Donald Trump’s tax proposal is detailed, but it doesn’t necessarily match what he said it would do. He proposes a three-bracket system – with rates of 12 percent, 25 percent and 33 percent – down from the current system, and the removal of the head-of-household tax-filing category. The standard deduction would be $15,000 for single individuals, an increase from $6,300 currently, and $30,000 for married couples filing jointly, an increase from $12,000.
According to NYU law professor Lily Batchelder, Donald Trump’s plan would increase taxes for many families, with some of the most significant increases applying to single-parent families “because of the repeal of the head of household filing status and personal exemptions.” The Tax Policy Center asserts that, “If you’re a low- or moderate-income single parent, you’re going to get hurt.”
– A married couple with an income of $50,000 and two school-age children with no childcare costs can expect a tax increase of $150.
– A single parent with an income of $50,000 and three school-age children with no childcare costs can expect a tax increase of $1,188.
– A single parent with an income of $75,000 and two school-age children with no childcare costs can expect a tax increase of $2,440.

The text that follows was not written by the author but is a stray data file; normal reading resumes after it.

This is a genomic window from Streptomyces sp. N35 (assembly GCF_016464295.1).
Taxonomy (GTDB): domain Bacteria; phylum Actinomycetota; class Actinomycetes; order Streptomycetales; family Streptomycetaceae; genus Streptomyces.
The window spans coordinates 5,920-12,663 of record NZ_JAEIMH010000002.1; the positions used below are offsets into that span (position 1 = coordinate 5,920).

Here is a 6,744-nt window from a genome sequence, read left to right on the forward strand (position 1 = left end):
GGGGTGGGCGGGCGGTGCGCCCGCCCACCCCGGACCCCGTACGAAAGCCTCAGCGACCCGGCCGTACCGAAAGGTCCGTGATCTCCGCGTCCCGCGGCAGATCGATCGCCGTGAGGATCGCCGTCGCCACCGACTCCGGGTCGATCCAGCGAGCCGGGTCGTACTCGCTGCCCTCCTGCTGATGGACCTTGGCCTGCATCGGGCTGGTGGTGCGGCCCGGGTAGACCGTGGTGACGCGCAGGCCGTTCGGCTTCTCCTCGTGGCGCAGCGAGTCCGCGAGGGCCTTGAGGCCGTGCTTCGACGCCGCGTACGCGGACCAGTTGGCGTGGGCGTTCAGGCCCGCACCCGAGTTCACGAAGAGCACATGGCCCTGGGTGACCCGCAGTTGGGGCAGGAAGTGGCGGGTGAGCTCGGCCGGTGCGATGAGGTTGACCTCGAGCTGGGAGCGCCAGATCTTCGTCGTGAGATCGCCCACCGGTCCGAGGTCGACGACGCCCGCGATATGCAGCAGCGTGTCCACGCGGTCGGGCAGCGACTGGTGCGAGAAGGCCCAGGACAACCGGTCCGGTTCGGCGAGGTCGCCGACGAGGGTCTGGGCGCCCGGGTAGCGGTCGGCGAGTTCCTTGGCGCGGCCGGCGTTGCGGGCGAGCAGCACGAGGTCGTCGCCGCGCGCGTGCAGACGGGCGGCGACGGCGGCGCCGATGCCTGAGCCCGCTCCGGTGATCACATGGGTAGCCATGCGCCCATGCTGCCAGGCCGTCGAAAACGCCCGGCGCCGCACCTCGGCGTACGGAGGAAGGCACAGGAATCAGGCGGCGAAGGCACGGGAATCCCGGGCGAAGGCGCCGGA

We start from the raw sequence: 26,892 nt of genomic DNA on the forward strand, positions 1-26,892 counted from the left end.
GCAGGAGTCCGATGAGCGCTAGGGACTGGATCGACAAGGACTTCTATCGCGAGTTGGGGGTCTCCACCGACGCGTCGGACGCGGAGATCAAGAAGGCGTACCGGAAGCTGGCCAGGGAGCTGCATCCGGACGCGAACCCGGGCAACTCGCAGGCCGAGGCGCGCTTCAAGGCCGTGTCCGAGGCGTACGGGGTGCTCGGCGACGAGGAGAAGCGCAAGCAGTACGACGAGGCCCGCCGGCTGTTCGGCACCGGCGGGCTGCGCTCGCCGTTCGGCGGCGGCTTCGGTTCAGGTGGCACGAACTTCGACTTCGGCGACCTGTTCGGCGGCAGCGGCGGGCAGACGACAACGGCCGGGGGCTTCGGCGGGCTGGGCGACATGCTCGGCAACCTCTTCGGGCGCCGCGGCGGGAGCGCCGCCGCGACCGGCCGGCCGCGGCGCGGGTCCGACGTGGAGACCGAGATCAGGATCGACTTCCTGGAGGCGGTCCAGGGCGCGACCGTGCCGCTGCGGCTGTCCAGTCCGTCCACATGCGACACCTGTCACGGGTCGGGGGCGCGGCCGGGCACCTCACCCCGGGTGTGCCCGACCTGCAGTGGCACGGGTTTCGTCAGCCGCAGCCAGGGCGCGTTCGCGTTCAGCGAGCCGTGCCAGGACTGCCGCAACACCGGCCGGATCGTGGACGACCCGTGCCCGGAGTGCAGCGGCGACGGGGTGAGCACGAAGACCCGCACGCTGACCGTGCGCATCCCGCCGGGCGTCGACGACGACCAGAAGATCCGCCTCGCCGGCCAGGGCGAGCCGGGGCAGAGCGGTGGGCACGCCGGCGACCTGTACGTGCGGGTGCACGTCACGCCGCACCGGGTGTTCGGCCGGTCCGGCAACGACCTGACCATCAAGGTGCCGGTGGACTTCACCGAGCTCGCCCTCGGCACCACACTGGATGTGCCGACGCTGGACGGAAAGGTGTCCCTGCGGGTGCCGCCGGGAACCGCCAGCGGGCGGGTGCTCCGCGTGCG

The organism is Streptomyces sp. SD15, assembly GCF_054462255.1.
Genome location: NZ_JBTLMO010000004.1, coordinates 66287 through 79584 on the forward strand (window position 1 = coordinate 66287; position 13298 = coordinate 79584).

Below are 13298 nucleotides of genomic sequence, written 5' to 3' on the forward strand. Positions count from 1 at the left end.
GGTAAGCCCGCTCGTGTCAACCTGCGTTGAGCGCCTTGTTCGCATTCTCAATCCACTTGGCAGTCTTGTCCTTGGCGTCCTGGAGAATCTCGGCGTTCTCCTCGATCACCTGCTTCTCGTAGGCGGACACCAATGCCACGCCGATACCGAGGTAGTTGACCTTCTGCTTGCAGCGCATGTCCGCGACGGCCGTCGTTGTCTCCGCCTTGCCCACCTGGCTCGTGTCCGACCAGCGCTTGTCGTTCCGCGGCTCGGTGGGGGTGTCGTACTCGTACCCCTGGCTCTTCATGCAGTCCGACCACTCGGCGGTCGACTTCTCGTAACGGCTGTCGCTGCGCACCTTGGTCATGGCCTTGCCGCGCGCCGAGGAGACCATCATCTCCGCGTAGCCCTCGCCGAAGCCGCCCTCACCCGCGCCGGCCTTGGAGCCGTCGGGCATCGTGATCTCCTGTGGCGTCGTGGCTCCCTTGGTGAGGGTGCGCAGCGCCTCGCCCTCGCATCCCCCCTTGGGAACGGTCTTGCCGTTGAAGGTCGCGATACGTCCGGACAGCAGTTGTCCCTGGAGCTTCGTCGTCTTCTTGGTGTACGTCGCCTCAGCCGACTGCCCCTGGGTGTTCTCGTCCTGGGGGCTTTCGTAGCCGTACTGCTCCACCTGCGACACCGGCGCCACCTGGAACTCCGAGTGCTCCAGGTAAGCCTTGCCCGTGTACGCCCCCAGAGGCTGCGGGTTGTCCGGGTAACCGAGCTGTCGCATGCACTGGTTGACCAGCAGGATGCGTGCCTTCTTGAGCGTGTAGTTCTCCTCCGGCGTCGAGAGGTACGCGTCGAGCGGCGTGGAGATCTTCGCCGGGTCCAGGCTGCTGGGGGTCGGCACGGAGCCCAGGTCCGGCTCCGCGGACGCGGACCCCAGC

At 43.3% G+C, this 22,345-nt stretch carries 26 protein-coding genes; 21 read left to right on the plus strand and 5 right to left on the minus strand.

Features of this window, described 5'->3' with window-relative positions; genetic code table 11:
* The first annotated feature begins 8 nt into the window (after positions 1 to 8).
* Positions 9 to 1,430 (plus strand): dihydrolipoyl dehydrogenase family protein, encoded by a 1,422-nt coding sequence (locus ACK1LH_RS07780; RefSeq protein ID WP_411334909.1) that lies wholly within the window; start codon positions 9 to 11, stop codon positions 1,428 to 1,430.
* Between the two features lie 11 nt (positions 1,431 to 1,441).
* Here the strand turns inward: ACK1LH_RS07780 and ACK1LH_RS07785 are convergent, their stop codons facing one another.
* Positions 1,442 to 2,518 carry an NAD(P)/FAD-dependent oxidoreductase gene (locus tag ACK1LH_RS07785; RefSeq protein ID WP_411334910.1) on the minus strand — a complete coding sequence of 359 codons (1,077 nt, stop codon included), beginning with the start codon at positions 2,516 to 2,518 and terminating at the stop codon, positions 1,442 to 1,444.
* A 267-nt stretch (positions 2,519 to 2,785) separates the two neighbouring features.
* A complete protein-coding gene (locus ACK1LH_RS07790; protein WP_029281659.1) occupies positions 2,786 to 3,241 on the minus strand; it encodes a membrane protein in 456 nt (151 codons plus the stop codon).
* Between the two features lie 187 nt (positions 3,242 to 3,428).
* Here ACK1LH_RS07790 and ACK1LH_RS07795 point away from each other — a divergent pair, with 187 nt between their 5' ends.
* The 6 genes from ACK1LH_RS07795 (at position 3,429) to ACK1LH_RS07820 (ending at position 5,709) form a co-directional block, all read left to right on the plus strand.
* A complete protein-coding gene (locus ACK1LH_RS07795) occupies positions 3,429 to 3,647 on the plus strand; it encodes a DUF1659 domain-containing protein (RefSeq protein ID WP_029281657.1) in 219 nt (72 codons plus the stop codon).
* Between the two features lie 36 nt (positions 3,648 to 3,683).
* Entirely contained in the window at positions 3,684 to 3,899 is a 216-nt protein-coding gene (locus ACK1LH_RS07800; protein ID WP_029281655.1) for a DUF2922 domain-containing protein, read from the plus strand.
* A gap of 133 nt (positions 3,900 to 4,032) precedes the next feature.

The increase in taxes may stem from the proposed elimination of the $4,000 per-person exemption. Yet Trump economic advisor Steve Calk maintains that the loss of the exemption is offset by other changes in Trump’s plan. A family earning $50,000 annually, says Calk, “[with] childcare costs [of] $7,000 or $8,000 a year [will] save 35 percent on their net tax bracket.”
Ultimately, economists continue to disagree on whether Trump’s plan would be good for the economy. According to the Tax Policy Center, over the first 10 years, the government could potentially lose revenue of $6.2 trillion, thus producing significant budget deficits that would hurt the economy.
While income taxes could potentially decrease and thus help those in debt by allowing them to sock away more money and reduce their IRS exposure, if this happens, lower-income taxpayers might suffer.
One other element of Trump’s tax policy is worth noting: His proposed plan would completely eliminate the federal estate tax. Only the wealthiest taxpayers, less than 1 percent in the U.S., now pay that tax. Removing it would result in an even greater concentration of wealth in the country.
Still, Trump is unknown and unpredictable. To hedge against uncertainty and making your debt worse during this time, avoid speculations and wild ideas until you have a solid understanding of the ways in which these policies will directly impact you. Further, he hasn’t released any information on how he will handle IRS collection matters. Our assumption is there won’t be many changes to come, but we cannot predict the future. If you owe the IRS and need assistance, please do not hesitate to call us at 720-398-6088.